Room rates in Myanmar's hotel sector witness decline, stock of high-end hotels increase

 

The year 2016 has proved to be a sobering one for Myanmar’s hotels, especially in Yangon, which is home to more than a third of the country’s hotels.

A building boom triggered by the optimism surrounding the country’s democratisation and the relaxation of rules relating to foreign hotel investment is now beginning to be felt, and the sudden jump in supply, particularly at the higher end, has contributed to a decline in room rates.

Spending Habits

According to estimates from the Yangon Heritage Trust, which recently completed a study of sustainable heritage tourism, about 10% of Yangon tourists spend less than $100 a day (including accommodation), 80% are in the mid-range bracket ($100-200 a day) and 10% at the high-end, willing to spend upwards of $200 a day, and possibly as much as $1000.

At the end of June 2016 the stock of rooms in upper-scale hotels increased to more than 4300 following the opening of the Melia Hotel, which is part of HAGL’s Myanmar Centre development, and the Yangon Sedona’s 29-storey, 431-room Inya Wing. The increase in supply contributed to a 22% year-on-year drop in the average daily room rate and pushed the occupancy rate down to just 42%, a record low, according to Colliers International.

The real estate consultancy expects a further decline of between 8-10% up to the second half of 2017, as even more high-end hotels open. “The strong supply pipeline suggests a more competitive playing field,” Colliers analyst Daw Tin Thandar Oo wrote in the firm’s half yearly review of the Yangon hotel market. The company expects an average of 900 new keys to become available each year for the next four years.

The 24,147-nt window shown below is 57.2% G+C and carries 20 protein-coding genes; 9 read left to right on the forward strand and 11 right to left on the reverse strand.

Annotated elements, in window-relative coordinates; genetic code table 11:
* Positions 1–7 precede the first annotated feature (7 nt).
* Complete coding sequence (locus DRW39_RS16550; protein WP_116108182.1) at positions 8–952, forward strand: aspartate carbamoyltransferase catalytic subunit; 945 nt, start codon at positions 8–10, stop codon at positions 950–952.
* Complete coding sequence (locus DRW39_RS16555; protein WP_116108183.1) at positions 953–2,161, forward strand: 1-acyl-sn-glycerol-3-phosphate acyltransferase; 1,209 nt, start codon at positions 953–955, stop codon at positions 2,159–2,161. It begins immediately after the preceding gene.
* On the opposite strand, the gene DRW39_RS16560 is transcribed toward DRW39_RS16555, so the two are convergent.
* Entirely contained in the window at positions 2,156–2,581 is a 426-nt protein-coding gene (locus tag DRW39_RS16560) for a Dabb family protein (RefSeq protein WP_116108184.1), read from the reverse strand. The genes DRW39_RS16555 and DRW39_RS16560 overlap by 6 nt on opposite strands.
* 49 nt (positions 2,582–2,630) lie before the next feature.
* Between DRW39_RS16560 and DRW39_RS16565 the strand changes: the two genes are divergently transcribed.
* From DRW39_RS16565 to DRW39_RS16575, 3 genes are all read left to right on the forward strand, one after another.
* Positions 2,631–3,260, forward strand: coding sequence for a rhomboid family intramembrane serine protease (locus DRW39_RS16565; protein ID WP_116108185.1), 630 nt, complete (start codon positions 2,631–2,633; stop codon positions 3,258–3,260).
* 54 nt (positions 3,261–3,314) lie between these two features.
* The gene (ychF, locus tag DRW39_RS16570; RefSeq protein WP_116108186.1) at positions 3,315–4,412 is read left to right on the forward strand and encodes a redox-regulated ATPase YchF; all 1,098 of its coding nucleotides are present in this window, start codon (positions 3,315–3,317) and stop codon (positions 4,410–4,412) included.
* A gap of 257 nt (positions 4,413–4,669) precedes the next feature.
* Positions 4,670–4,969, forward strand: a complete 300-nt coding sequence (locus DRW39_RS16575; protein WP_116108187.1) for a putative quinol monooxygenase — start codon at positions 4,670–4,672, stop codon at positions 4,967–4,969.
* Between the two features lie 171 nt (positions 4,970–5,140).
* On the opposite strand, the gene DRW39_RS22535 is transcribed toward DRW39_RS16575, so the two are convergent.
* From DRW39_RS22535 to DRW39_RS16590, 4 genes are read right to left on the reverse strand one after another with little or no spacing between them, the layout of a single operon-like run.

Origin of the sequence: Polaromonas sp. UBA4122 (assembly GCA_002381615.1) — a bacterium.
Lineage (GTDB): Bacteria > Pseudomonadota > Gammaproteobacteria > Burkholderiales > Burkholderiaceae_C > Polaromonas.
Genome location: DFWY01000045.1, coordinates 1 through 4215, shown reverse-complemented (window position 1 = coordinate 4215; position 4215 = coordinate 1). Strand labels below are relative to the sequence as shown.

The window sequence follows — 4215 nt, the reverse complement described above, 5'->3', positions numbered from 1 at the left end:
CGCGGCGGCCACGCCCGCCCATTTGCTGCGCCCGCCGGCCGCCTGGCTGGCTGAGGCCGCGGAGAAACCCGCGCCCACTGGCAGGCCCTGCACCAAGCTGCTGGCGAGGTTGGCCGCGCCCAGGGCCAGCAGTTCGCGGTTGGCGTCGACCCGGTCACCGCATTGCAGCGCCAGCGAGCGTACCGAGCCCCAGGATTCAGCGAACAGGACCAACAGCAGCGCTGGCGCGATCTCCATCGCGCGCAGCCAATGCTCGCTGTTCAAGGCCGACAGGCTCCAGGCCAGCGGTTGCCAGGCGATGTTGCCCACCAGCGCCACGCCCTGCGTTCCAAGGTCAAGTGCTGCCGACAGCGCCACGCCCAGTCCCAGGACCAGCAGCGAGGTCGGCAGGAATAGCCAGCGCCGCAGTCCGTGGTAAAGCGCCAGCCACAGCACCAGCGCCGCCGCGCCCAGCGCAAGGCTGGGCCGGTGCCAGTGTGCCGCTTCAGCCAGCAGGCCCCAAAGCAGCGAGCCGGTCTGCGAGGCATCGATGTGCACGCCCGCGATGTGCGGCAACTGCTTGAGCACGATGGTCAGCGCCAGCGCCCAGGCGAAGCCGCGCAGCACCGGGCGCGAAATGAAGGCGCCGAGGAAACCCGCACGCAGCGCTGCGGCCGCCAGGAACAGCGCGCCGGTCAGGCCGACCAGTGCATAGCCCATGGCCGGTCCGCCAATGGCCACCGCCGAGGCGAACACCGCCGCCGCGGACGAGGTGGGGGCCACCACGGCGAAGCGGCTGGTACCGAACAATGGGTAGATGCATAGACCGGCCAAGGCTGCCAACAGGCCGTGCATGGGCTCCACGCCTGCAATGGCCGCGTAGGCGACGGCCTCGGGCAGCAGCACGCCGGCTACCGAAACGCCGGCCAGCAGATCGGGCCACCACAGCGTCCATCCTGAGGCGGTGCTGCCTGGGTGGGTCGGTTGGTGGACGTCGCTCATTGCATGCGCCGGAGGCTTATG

New & Improved

Amid the intensifying competition, some properties are being renovated and expanded, most notably Yangon’s venerable hotel The Strand, which last underwent a major makeover 30 years ago. The hotel, jointly owned by GCP Hospitality and the Ministry of Hotels and Tourism (MoHT), reopened in November 2016, with the 31 suites in its original 1901 building given a contemporary update. New rooms will open in an annexe to the rear, probably in 2018.

GCP also plans to reopen its mid-range Thamada hotel under its Hotel G brand in March 2017, following updates and renovations. Colliers notes that mid-range properties are often more attractive to leisure and business travellers, registering an average occupancy rate of 77% in June 2016.

However, it also warns that new supply – Best Western is expanding in Yangon and Ibis Styles is due to open before the end of 2016 – is likely to push down occupancy rates.

In 2015 Myanmar had 1279 hotels, motels and guesthouses offering 49,946 rooms, according to the MoHT. These included a total of 324 in Yangon (15,424 rooms), 168 (6788 rooms) in Mandalay and 78 (2565 rooms) in Bagan.

The Directorate of Investment and Company Administration notes that there is a “need for affordable as well as high-class accommodation” in areas beyond the main cities.

Inle Lake has been witnessing increasing competition, as international brands such as Accor open properties and entrepreneurs open smaller, more intimate hotels. The opening of the 94-room Sanctum Inle in October 2016 also raised the bar for accommodation in the area.

The resort is managed by Ho Chi Minh City-based AppleTree Asia, which also operates luxury properties in Vietnam and Laos. “The hotels that are good are making lots of money,” Achim Munz, resident representative of the Germany-based Hanns Seidel Foundation, a development organisation, told OBG. “The others are suffering. If they want to stay in the game they must update and renovate.”

 

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The Report: Myanmar 2017

Tourism chapter from The Report: Myanmar 2017